When people come to me asking about electronic magnifying glasses they usually mean one of two things:
- A battery operated magnifying glass with light; or
- An electronic magnifier.
While both these products are used to help people with low vision to read, there are big differences between the two categories. So I’d like to explain how they compare.
Battery operated magnifying glasses
Battery operated ones are one step better than regular magnifying glasses, however, because they have a light source built into them. This means that as you hold the magnifying glass over your reading material the magnifier itself shines a bright light on what you’re looking at. This makes the effect of the magnification much clearer.
The built in light reduces or eliminates the need for extra lamps or lighting in the room when you’re reading. This is very handy as you don’t have to keep moving around to find a good light source.
For example, lets say you picked up a packet of food in your pantry and want to read its label. If you didn’t have a magnifying glass with light in it you would have to carry that packet of food over to a brighter area of your kitchen such as near a window or lamp.
Battery operated magnifying glasses are fairly economical. They range between about $5 and $100 depending on the quality, size, material, brand, strength etc.
The effective strength of these magnifying glasses ranges between 1.5x and about 20x. This is suitable for people with mild vision loss. They won’t be strong enough for people with moderate to severe vision loss, such as those with advanced macular degeneration or glaucoma.
If this suits your needs then you can find my recommended models of lighted magnifying glasses on this page.
Electronic magnifiers are a lot more powerful than battery operated magnifying glasses. They don’t just use glass to distort light – they use a combination of video and software to enhance the image to a much greater extent. This allows the magnification to be much higher – up to 80x on some models. Therefore this is what would be required by someone with moderate vision loss or a more severe vision impairment.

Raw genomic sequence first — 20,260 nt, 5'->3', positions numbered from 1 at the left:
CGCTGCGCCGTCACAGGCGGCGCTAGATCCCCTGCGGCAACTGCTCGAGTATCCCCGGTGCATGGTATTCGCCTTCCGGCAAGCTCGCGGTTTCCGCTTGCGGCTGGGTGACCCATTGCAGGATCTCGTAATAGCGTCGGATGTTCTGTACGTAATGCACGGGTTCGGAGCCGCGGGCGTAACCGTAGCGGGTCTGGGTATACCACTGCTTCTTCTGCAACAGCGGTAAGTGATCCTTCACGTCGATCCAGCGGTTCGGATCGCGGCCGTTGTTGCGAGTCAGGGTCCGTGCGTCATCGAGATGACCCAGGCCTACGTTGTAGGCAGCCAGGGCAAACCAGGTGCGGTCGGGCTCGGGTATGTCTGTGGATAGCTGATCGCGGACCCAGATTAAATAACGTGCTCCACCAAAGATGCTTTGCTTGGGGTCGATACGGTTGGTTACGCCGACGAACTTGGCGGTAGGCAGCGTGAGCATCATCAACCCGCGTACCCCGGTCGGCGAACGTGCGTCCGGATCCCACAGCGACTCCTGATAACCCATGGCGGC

These magnifiers also have other special features, such as being able to increase the contrast, change the colors, and magnify distance viewing. Some models can even read aloud printed material.
Many people assume because these use electronics they must be confusing – like using a computer or mobile tablet – but that’s not the case. This equipment is designed for elderly people with low vision to use, so they are quite straight forward with just a few buttons on them that are big and tactile.
Electronic magnifiers are also known as digital magnifiers, video magnifiers or low vision cctvs.
They come in different sizes – from handheld versions to big 24″ screens that sit on a desk or table.
One of the biggest differences is the price. These range from a couple of hundred dollars for the cheapest electronic magnifier to a few thousand for the best electronic magnifier with speech. While the price is much higher than the magnifying glasses, there isn’t really a fair comparison, because the 2 categories are for different groups of people. The former is for mild vision loss and the latter is for moderate vision loss. People with moderate vision loss are usually very happy that they spent the money to buy an electronic magnifier because it gives them back some of their independence by allowing them to read again.
If this is what you’re after then you can find my recommended models of electronic magnifiers on this page.